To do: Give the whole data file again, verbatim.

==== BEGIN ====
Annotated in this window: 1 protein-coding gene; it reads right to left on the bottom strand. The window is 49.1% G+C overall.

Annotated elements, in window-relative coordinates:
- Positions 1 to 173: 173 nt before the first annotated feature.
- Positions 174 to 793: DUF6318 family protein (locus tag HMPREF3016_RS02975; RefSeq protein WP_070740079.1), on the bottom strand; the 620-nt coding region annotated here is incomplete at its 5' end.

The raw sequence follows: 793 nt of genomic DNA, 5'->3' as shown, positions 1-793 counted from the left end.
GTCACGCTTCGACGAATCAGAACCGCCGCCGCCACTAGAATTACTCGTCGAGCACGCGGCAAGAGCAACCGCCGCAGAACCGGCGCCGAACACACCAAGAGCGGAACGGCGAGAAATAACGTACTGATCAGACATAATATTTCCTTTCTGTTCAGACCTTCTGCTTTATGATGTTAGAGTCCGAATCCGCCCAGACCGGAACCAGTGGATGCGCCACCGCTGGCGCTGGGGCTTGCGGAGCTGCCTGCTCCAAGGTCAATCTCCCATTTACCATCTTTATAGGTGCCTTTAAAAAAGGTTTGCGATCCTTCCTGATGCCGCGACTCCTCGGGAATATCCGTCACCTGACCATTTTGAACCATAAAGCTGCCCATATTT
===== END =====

Annotated in this window: 1 protein-coding gene; it reads right to left on the bottom strand. The window is 49.1% G+C overall.

Annotated elements, in window-relative coordinates:
- Positions 1 to 173: 173 nt before the first annotated feature.
- Positions 174 to 793: DUF6318 family protein (locus tag HMPREF3016_RS02975; RefSeq protein WP_070740079.1), on the bottom strand; the 620-nt coding region annotated here is incomplete at its 5' end.

The raw sequence follows: 793 nt of genomic DNA, 5'->3' as shown, positions 1-793 counted from the left end.
GTCACGCTTCGACGAATCAGAACCGCCGCCGCCACTAGAATTACTCGTCGAGCACGCGGCAAGAGCAACCGCCGCAGAACCGGCGCCGAACACACCAAGAGCGGAACGGCGAGAAATAACGTACTGATCAGACATAATATTTCCTTTCTGTTCAGACCTTCTGCTTTATGATGTTAGAGTCCGAATCCGCCCAGACCGGAACCAGTGGATGCGCCACCGCTGGCGCTGGGGCTTGCGGAGCTGCCTGCTCCAAGGTCAATCTCCCATTTACCATCTTTATAGGTGCCTTTAAAAAAGGTTTGCGATCCTTCCTGATGCCGCGACTCCTCGGGAATATCCGTCACCTGACCATTTTGAACCATAAAGCTGCCCATATTT